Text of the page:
Friends, we launched the programme ‘Satyamev Jayate’ on television in 2012. Through the TV show, we took a look at various issues that afflict our society today. People from not only the country but also the world saw the show and connected with us. Many also put into action the suggestions that we gave through the show. The news of the social changes that ensued because of the show overjoyed us. That told us that people want change and are willing to work for it.
We thought that if we worked in a specific area on a specific issue, perhaps we could be part of a massive social transformation. But what issue should we tackle, we wondered. After considerable thought, we narrowed down on the issue of water scarcity.
The paucity of water is an issue that is universal. It afflicts village and city equally, but more so the village, because no water means no farming. Moreover, women are forced to spend a significant part of their day in fetching water. Children have to miss school because they must wait for the water tanker to arrive. Many people flee from this life-threatening scarcity of water, to the cities. The fact is that India is not a place of poor rainfall. We get more rain than any other country in the world. Why, despite this fact, do we have drought in India?
Our team has researched this issue thoroughly. We travelled to far-flung villages in the state of Maharashtra. We consulted with farmers and experts alike to ascertain where the problem lies.
Our research told us that to a large extent, the issue is a man-made one. It will not do to blame nature alone for this predicament, because our research team, during its travels, also saw many green villages even in regions that had no irrigation. Neither had the government made any special schemes for these villages, nor did the rains favour these villages in any way.
In villages such as Ralegan Siddhi, Hiware Bazar and Hivre, among others, farmers are taking three crops in a year; while surrounding villages have to rely on tankers even for their drinking water. These villages differ from others in an important respect: the residents of these villages set aside their personal conflicts and came together to solve the problem of water scarcity. To solve the problem, they first mended the faultlines along caste and other divisions that existed in their villages.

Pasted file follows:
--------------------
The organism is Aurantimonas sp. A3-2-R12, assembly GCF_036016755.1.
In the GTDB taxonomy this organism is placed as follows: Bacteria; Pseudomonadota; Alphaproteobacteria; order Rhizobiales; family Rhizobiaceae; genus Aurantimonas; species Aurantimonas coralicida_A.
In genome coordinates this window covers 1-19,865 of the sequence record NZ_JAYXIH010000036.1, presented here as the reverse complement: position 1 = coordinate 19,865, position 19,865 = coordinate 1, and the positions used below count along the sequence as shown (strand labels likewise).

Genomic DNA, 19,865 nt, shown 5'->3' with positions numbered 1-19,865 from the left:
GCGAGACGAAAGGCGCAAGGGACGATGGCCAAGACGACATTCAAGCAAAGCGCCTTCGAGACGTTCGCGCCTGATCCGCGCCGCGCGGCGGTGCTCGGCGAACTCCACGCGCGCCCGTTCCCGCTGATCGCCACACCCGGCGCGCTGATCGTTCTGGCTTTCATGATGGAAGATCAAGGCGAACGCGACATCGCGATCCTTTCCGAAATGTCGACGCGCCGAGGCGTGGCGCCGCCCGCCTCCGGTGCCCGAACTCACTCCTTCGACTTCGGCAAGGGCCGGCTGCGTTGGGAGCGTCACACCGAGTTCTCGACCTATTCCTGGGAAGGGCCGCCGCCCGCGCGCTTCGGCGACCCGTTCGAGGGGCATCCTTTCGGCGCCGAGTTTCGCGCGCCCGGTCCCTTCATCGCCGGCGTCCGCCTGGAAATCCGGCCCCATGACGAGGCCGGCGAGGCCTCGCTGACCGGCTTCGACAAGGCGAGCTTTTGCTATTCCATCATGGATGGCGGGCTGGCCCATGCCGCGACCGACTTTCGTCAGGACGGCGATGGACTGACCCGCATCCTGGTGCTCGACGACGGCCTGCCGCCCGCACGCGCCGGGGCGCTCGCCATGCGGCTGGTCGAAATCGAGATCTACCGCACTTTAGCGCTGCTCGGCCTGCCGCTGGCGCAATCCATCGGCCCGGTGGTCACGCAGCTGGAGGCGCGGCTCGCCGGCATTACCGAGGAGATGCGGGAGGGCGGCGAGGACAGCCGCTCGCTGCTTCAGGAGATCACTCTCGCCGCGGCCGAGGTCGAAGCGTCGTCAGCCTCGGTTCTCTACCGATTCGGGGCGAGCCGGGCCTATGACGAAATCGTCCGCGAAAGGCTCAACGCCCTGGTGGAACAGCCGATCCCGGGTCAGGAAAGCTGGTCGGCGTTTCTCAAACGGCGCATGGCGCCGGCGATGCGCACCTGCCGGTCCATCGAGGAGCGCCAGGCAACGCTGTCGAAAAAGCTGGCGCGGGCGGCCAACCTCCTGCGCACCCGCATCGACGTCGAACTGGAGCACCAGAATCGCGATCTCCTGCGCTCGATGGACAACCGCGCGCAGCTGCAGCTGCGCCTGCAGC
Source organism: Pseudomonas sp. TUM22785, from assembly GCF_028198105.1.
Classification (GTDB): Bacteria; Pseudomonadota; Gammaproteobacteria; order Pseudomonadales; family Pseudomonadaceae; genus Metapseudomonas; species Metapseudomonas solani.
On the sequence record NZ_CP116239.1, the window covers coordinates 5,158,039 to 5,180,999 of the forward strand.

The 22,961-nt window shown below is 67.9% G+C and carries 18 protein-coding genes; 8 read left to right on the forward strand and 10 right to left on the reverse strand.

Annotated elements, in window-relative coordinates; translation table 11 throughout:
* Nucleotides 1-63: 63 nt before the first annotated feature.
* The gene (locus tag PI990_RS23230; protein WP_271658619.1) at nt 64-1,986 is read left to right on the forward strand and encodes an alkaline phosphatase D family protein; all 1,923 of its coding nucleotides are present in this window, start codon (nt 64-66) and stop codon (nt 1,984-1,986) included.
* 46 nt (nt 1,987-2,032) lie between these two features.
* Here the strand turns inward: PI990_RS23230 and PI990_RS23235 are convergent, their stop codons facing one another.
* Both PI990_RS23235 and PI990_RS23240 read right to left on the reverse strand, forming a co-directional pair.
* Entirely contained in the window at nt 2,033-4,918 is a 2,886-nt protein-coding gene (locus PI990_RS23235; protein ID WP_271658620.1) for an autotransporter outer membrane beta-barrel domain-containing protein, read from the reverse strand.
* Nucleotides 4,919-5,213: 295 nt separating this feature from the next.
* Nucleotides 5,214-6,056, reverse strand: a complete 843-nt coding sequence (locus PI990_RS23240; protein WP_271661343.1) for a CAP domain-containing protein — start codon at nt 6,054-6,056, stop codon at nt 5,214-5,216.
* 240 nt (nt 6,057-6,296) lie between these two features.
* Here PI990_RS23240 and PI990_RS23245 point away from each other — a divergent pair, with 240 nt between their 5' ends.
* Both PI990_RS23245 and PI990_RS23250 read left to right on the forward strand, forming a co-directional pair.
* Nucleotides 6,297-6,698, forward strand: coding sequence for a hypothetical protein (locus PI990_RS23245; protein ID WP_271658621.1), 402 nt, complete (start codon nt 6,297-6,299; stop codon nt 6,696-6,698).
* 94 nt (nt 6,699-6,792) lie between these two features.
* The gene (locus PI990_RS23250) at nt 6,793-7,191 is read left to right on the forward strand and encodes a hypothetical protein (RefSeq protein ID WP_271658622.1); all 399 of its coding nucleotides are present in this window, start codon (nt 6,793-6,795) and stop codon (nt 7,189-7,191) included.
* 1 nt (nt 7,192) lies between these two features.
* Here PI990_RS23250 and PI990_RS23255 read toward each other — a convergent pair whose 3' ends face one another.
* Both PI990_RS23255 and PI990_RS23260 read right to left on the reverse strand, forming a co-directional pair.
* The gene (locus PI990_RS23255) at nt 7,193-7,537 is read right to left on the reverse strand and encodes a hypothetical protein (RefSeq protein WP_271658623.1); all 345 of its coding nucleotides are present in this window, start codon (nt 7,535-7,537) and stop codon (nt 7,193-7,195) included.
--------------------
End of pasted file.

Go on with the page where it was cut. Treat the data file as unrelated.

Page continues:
All these villages had conducted watershed development and water conservation work at a very low cost. A direct result of this work was the rise in groundwater levels around these villages. These villages did not let even a drop of rainwater flow away. By various means they harvested rainwater.
It is possible to do such work in every village and city. Each village can become green and prosperous; this is achievable with basic technology and at a low cost.
We shared our research with the government. When the Chief Minister of Maharashtra, Devendra Fadnavis, learned that we are striving to tackle the issue of water scarcity in the state, he was overjoyed. He extended his support to our efforts. Many organisations, farmers, industrialists, experts and celebrities joined hands with us. And so Paani Foundation was born! We all share a common aim: to remove drought forever.
Through Paani Foundation, we not only raise public awareness of the drought issue, but also empower farmers by means of technical training. We believe that the largest power to solve this issue lies in the hands of the people themselves. We have seen that wherever this issue has been solved, the solution lay in people’s efforts and collective labour. The shramdaan done by ordinary people has been a greater transformative force than a genie in a bottle. All of us have this power. I am sure of it.
I invite you to the beginning of a water revolution.
(Watch Aamir Khan talk about the journey here.)